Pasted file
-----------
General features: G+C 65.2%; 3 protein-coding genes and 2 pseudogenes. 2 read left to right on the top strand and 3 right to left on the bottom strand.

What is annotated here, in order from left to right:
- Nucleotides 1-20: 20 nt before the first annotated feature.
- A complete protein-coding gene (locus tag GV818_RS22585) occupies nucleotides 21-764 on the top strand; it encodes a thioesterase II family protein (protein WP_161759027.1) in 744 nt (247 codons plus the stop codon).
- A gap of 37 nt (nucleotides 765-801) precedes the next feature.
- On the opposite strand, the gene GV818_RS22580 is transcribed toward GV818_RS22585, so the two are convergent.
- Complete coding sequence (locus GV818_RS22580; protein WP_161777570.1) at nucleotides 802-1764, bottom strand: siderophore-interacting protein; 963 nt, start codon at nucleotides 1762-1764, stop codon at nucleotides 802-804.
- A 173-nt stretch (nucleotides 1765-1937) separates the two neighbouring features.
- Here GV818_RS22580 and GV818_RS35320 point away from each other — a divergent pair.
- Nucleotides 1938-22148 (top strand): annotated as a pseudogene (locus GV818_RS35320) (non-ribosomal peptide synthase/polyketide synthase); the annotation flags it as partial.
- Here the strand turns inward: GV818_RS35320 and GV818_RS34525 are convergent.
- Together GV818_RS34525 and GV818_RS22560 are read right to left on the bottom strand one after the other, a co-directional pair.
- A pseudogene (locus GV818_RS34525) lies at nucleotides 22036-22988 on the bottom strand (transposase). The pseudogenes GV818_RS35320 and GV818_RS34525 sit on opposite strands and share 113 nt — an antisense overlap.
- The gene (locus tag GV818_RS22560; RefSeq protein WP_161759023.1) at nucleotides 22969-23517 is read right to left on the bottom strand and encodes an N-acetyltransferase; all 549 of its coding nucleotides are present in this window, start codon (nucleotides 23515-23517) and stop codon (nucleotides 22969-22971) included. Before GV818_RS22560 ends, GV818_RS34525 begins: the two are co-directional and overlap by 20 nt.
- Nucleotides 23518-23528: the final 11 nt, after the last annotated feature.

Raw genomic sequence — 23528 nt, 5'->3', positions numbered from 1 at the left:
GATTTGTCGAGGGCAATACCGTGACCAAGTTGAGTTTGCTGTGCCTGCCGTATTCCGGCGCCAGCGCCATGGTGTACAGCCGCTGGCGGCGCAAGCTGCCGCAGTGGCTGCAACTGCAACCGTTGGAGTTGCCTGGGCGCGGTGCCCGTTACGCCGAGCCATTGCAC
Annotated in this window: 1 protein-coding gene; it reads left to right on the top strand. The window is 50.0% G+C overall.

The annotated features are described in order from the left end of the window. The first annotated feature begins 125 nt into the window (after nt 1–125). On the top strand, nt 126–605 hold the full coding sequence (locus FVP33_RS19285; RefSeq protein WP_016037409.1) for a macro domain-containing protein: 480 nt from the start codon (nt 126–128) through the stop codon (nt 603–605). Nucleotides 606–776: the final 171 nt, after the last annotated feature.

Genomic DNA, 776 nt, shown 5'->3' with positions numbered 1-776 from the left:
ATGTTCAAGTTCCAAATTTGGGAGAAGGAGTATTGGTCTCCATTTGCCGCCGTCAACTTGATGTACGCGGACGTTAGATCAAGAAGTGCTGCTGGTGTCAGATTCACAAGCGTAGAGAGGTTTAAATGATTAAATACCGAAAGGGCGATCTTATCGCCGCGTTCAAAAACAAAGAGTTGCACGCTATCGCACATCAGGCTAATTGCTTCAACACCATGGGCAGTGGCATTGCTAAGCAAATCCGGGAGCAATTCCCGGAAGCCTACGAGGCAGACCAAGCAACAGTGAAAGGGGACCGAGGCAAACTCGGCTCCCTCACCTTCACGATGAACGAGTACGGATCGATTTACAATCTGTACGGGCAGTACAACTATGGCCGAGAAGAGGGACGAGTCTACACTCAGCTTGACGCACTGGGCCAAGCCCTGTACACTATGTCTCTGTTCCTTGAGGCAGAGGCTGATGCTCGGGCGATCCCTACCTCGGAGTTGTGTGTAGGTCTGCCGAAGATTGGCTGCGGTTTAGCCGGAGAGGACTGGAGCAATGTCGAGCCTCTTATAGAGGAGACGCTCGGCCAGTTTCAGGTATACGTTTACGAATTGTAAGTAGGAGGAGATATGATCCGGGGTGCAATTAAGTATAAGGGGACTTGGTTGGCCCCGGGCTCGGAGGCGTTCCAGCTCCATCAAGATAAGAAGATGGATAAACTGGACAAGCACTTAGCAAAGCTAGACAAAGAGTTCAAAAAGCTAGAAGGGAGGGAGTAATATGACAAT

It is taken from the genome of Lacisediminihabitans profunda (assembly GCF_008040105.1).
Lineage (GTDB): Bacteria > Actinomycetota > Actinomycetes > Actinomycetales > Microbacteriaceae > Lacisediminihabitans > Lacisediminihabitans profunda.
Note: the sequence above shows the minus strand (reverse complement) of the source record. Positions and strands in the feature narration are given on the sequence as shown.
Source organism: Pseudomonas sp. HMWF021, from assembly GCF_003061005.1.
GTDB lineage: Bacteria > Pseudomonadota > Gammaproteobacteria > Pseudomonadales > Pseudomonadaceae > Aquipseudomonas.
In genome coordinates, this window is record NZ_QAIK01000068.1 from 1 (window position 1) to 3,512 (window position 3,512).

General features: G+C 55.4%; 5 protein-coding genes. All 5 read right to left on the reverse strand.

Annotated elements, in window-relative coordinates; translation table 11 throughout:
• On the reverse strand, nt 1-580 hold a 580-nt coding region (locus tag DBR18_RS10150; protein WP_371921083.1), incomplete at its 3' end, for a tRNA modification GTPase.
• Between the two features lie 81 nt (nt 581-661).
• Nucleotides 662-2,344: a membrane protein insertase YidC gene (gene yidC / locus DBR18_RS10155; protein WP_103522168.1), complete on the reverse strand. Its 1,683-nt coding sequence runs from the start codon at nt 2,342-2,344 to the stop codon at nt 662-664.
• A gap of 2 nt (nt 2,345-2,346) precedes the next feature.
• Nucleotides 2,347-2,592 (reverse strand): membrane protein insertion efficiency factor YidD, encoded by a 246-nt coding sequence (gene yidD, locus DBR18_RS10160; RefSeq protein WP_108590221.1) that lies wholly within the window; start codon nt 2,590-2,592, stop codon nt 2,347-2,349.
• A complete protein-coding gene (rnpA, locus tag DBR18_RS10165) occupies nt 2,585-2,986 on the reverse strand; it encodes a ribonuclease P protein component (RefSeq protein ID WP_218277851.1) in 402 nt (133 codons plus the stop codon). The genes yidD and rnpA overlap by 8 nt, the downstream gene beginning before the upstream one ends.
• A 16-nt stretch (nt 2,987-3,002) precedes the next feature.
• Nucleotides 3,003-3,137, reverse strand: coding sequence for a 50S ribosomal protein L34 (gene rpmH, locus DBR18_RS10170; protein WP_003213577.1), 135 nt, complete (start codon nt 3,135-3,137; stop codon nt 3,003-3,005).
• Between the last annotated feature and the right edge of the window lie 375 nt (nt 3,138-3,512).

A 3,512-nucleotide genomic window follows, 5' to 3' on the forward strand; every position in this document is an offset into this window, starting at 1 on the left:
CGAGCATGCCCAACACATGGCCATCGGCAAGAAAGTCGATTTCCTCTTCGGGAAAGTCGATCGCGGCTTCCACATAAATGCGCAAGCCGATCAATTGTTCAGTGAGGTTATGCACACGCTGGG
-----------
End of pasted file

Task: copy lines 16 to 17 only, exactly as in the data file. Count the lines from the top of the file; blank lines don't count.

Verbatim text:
Raw genomic sequence — 23528 nt, 5'->3', positions numbered from 1 at the left:
GATTTGTCGAGGGCAATACCGTGACCAAGTTGAGTTTGCTGTGCCTGCCGTATTCCGGCGCCAGCGCCATGGTGTACAGCCGCTGGCGGCGCAAGCTGCCGCAGTGGCTGCAACTGCAACCGTTGGAGTTGCCTGGGCGCGGTGCCCGTTACGCCGAGCCATTGCAC